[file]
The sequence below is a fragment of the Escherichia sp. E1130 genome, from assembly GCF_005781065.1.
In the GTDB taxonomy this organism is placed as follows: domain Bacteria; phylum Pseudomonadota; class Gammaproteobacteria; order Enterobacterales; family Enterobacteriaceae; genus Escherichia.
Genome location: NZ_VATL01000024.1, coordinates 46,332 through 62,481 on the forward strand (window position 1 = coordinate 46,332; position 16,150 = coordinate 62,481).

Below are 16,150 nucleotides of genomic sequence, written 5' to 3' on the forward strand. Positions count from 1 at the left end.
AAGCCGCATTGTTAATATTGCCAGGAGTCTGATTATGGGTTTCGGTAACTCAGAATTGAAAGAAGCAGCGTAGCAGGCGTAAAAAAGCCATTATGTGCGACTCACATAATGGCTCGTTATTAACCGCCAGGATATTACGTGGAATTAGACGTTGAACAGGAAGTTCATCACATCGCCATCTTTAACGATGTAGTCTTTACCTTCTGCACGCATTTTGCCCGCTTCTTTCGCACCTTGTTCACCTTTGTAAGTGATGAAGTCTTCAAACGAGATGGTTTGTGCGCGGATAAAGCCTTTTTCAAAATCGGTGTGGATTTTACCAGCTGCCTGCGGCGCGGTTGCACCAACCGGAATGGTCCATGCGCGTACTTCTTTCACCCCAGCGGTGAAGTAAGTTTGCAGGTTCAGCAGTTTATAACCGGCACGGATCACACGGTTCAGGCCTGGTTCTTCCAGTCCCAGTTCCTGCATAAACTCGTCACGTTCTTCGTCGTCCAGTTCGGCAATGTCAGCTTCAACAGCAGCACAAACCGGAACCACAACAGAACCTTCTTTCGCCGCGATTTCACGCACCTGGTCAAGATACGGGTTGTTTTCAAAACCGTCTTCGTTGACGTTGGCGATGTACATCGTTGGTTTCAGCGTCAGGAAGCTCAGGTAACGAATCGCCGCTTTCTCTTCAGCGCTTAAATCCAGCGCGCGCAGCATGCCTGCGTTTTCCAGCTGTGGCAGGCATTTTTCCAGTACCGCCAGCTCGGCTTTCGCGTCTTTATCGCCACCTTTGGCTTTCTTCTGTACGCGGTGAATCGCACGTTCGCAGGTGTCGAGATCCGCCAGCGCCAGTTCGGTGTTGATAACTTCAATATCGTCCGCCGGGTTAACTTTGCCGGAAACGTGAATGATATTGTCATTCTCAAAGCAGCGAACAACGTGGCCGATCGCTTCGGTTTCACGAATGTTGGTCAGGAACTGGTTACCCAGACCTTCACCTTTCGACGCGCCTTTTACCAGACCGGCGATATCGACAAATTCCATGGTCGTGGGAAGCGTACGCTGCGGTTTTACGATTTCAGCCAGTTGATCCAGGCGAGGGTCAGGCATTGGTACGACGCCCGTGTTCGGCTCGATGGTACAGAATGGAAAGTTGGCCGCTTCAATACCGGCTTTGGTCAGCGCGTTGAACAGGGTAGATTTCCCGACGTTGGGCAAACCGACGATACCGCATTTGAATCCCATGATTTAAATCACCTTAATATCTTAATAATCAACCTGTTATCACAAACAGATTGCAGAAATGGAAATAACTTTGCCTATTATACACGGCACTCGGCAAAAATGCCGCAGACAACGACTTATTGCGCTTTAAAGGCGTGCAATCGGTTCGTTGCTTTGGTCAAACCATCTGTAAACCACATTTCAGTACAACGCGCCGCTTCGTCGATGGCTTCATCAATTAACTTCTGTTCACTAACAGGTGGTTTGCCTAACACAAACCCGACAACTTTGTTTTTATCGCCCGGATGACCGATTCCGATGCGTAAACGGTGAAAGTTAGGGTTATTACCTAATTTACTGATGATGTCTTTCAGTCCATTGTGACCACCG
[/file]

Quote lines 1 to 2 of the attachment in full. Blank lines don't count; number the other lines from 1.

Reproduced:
The sequence below is a fragment of the Escherichia sp. E1130 genome, from assembly GCF_005781065.1.
In the GTDB taxonomy this organism is placed as follows: domain Bacteria; phylum Pseudomonadota; class Gammaproteobacteria; order Enterobacterales; family Enterobacteriaceae; genus Escherichia.